What is the difference between music and an aesthetically interesting grouping of sounds? I ask because I was listening to the opening of Alfred Hitchcock's The Birds and I while I found the sounds which were made to resemble a flock of birds to be very interesting and even quasi-musical sounding at times it didn't sound like music. It really is brilliant so why or why wouldn't it qualify as music? Listen to it yourself: http://www.youtube.com/watch?v=E0DeA6PPbMI/

Your question is very interesting: it is, I think, an instance of a question that might generally be asked of any particular instance of any art: what is it that makes it the kind of work that it is? To fix ideas, consider the following question, which Stephen Dedalus, the protagonist of James Joyce's Portrait of the Artist as a Young Man , says that he's written down in a book at home: "If a man hacking in fury at a block of wood...make there an image of a cow, is that image a work of art? If not, why not?" Your question, like Stephen's, has to do with the difference between a genuine artwork and an otherwise identical grouping of sounds, not, however, produced in the context of a work of art. It therefore seems to me that brilliance alone is not enough for something to qualify as music; the birds outside my window sometimes produce a brilliant series of notes. But the sounds produced by the birds aren't music, even if they are musical, whereas the sounds heard on the soundtrack of ...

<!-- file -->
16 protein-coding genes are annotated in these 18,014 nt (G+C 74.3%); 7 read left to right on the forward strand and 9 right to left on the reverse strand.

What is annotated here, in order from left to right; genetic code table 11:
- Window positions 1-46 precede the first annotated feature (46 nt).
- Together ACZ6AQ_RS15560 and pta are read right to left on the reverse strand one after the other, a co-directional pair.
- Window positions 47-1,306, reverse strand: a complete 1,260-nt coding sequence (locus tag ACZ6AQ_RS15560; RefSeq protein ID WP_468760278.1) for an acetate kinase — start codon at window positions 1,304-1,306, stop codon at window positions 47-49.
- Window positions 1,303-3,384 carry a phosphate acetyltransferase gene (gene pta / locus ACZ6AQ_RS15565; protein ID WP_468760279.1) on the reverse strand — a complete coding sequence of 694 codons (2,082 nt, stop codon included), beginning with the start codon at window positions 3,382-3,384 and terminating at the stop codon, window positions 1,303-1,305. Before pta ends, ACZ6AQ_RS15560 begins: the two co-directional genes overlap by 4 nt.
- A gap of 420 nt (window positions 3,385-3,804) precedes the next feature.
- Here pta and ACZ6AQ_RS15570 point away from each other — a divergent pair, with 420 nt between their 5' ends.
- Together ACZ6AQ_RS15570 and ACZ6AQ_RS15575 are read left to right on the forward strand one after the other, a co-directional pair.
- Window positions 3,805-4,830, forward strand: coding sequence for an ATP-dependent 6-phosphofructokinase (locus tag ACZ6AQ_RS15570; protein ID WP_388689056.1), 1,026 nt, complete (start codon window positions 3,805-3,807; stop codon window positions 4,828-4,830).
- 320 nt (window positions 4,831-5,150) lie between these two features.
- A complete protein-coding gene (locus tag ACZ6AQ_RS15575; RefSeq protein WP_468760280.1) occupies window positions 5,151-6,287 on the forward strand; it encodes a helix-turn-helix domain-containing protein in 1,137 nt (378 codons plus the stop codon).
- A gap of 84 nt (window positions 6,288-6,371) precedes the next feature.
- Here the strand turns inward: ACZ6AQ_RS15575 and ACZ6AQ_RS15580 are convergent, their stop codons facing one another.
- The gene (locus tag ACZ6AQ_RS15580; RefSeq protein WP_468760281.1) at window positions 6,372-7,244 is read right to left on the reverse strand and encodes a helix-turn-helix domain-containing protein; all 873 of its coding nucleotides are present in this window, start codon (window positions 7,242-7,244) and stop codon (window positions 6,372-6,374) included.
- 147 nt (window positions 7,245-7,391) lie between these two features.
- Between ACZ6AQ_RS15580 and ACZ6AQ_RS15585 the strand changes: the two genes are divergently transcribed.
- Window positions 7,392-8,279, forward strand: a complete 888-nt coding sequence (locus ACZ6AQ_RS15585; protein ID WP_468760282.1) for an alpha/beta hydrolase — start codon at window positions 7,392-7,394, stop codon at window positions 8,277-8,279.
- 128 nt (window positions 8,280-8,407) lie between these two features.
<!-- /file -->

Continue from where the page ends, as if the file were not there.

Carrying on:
Does philosophy concerning music have any worth or substance? Or is music simply too abstract for there to be any meaningful philosophical insights gleaned from it?

Treatments of music have long been a part of aesthetics: perhaps precisely because music is as abstract as it is--that is, it is not representational, or at least not obviously so--consideration of music raises questions about meaning, and human responses that are very different from those raised by representational arts such as painting or film. While there has been much written on the philosophy of music, I think that a very good place to start is with the work of the philosopher Peter Kivy, who has written on a wide range of topics in the aesthetics of music over the years.